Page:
Phase-contrast X-ray angiography with gas as a contrast agent

Wednesday, August 21, 2013 - 3:00pm

Ulf Lundstrom, Royal Institute of Technology 

Conventional X-ray angiography based on iodinated contrast agents is limited to blood vessels no smaller than 50 µm in diameter for radiation doses compatible with living small animals. This is a fundamental limit of absorption contrast set by photon noise, but it can be circumvented through the use of phase-contrast imaging. With propagation-based phase-contrast imaging and carbon dioxide gas as contrast agent we visualize vessels down to 8 µm in diameter at reasonable radiation doses. CO2 is a clinically accepted contrast agent currently used to reduce the absorption in vessels by temporarily displacing the blood. We use a liquid-metal-jet X-ray source to get a small enough X-ray spot with a decent power. The method has been applied to rat kidneys as well as mouse tumors. The low dose requirements indicate a potential for in vivo imaging and longitudinal studies of angiogenesis.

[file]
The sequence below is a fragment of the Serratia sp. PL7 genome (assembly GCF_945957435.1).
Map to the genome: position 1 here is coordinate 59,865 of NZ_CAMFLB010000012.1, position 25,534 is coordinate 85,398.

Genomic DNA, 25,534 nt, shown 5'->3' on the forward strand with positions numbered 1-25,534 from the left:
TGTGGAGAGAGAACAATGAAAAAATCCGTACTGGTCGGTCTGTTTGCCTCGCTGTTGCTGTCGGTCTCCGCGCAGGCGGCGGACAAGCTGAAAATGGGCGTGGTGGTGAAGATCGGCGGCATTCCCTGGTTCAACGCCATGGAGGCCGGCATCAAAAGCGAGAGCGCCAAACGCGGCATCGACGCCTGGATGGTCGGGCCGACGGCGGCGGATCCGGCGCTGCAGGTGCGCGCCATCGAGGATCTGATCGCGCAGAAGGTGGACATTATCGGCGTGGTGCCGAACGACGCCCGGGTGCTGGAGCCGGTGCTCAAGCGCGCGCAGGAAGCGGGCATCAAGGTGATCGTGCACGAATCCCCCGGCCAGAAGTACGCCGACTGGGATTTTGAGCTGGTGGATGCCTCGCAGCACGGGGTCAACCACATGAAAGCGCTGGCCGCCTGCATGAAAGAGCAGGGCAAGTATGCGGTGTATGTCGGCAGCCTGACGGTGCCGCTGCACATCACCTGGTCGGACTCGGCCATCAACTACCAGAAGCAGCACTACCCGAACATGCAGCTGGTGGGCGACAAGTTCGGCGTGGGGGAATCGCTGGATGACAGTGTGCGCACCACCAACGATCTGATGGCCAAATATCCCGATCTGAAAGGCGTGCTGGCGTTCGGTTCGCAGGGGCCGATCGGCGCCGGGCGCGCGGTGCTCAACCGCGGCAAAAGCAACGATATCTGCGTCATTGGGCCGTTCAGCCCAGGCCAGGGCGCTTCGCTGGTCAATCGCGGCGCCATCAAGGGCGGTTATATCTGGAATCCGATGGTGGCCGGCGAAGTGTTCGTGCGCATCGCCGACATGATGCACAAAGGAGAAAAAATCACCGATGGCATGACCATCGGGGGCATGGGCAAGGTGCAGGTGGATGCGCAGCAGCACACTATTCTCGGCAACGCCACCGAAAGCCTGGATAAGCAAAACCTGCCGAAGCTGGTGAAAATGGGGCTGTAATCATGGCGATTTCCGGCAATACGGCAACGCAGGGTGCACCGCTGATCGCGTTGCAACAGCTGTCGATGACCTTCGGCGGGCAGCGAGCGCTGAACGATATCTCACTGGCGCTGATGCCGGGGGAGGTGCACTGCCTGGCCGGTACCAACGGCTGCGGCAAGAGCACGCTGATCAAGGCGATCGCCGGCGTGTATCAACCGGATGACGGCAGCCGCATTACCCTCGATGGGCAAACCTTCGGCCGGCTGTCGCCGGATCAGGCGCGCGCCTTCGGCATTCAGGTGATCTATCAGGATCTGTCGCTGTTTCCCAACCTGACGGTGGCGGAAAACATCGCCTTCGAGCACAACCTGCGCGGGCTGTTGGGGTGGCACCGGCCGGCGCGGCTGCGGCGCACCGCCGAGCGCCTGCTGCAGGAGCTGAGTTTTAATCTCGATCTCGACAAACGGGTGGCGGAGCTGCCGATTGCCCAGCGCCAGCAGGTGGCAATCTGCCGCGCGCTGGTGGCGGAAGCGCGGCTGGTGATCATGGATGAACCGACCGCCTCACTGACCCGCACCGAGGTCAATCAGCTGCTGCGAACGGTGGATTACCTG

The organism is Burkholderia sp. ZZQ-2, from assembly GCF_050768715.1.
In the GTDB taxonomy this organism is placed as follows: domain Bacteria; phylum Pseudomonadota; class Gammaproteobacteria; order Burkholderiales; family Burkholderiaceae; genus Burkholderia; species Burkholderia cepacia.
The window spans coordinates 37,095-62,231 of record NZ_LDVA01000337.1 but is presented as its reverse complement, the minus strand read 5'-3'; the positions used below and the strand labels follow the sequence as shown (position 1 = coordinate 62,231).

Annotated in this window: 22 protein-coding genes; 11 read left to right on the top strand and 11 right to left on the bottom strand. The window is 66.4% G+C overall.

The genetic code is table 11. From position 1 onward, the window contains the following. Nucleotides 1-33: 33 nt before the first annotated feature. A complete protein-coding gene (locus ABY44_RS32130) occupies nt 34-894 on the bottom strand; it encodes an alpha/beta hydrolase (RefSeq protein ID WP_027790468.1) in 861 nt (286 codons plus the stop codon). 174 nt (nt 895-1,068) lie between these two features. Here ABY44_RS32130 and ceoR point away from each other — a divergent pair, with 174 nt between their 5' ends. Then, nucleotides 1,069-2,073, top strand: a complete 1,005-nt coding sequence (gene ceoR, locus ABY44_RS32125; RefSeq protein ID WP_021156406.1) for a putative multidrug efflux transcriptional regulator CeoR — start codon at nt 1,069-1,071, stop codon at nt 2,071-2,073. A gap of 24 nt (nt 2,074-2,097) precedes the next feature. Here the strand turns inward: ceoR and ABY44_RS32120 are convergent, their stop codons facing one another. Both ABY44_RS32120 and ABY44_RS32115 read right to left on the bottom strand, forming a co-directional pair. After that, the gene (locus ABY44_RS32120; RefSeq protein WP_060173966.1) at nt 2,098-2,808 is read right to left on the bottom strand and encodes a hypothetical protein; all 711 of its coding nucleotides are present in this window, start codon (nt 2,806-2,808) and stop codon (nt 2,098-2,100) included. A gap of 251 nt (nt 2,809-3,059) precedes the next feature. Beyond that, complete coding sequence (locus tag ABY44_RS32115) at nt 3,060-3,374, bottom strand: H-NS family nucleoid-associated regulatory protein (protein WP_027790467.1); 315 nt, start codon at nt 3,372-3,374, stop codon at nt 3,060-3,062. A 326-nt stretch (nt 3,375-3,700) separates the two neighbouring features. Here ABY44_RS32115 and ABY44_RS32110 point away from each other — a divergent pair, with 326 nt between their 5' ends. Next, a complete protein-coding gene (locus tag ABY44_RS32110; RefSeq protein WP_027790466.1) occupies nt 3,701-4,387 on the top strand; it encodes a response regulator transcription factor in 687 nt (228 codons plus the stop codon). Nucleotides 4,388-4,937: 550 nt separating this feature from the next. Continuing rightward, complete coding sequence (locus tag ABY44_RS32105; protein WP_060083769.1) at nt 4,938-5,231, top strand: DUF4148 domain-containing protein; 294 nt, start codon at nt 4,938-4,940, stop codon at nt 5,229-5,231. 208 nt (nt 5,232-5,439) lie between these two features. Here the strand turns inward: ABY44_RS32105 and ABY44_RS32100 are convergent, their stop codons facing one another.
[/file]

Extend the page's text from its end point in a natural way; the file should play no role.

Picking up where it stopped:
Phase-contrast X-ray angiography with gas as a contrast agent
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